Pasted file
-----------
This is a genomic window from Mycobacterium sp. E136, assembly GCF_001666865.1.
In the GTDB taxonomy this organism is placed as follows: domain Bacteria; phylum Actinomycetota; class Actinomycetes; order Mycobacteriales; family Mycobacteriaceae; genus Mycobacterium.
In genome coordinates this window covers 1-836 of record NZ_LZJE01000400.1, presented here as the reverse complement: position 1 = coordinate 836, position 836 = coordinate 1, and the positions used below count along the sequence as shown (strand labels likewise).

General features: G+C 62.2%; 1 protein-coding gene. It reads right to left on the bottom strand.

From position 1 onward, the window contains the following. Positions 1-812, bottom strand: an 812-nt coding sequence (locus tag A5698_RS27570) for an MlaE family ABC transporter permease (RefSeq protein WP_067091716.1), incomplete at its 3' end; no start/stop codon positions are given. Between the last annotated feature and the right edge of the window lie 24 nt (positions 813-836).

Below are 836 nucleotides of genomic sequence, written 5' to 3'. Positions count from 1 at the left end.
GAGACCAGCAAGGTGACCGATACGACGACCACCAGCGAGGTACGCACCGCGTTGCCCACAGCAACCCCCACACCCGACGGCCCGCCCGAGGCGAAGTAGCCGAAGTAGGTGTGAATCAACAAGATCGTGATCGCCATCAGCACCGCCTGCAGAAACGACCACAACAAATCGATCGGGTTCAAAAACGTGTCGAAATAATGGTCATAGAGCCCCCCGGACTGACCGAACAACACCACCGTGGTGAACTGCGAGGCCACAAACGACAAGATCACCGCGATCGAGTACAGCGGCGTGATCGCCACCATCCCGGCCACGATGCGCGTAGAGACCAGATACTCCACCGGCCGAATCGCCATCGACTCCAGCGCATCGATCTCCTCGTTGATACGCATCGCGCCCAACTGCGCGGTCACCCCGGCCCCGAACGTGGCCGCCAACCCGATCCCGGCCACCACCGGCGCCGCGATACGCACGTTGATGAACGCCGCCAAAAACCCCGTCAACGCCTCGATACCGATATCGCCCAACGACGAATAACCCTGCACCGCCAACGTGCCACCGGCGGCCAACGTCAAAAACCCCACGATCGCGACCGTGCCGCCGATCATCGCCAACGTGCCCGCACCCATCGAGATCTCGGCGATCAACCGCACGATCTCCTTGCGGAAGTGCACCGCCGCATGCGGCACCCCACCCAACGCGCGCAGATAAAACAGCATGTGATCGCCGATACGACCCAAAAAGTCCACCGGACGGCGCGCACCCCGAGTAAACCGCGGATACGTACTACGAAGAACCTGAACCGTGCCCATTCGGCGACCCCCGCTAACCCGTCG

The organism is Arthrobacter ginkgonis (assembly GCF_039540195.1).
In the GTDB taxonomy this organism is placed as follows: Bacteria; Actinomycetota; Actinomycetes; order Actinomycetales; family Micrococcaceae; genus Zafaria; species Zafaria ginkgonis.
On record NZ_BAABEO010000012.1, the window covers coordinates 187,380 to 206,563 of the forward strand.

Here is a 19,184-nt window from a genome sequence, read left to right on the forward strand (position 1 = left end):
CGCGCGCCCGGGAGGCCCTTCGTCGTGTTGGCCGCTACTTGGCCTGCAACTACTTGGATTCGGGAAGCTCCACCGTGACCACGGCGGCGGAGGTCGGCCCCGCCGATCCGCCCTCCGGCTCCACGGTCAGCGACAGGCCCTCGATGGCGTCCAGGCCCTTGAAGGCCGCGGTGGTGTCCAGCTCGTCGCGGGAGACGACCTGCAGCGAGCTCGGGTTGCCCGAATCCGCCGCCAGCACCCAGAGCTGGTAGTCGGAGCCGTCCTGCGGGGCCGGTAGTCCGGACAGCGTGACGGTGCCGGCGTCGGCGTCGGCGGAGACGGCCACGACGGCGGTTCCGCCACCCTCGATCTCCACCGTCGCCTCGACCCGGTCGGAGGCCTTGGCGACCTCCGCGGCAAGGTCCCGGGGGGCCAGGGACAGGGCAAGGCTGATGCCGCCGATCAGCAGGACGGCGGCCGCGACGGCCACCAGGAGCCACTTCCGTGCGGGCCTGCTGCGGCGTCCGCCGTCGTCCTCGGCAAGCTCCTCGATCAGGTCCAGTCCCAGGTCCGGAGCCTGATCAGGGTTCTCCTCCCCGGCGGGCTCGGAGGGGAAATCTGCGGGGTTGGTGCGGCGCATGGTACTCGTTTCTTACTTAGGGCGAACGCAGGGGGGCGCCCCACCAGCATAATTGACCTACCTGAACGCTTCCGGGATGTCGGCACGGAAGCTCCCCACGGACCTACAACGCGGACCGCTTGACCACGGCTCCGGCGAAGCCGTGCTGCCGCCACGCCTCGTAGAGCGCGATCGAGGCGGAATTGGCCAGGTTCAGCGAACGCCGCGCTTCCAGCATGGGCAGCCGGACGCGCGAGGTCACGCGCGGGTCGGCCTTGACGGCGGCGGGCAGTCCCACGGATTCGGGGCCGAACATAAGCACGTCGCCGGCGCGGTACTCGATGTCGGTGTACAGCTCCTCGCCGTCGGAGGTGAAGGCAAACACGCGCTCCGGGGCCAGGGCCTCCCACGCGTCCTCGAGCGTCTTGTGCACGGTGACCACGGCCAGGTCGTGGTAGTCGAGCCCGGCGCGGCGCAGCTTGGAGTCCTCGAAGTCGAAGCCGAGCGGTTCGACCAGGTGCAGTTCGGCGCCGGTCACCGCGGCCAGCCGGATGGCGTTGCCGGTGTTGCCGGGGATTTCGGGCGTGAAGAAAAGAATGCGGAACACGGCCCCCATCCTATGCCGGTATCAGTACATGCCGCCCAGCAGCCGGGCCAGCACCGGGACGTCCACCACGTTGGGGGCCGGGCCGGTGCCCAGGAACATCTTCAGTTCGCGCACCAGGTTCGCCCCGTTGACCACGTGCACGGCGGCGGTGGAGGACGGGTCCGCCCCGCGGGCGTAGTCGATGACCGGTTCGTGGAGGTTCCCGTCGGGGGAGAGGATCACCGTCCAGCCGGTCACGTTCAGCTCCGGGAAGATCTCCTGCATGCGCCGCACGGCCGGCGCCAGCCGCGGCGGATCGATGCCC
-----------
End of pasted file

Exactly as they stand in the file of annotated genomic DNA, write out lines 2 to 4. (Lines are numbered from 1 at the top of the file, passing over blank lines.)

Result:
In the GTDB taxonomy this organism is placed as follows: domain Bacteria; phylum Actinomycetota; class Actinomycetes; order Mycobacteriales; family Mycobacteriaceae; genus Mycobacterium.
In genome coordinates this window covers 1-836 of record NZ_LZJE01000400.1, presented here as the reverse complement: position 1 = coordinate 836, position 836 = coordinate 1, and the positions used below count along the sequence as shown (strand labels likewise).

General features: G+C 62.2%; 1 protein-coding gene. It reads right to left on the bottom strand.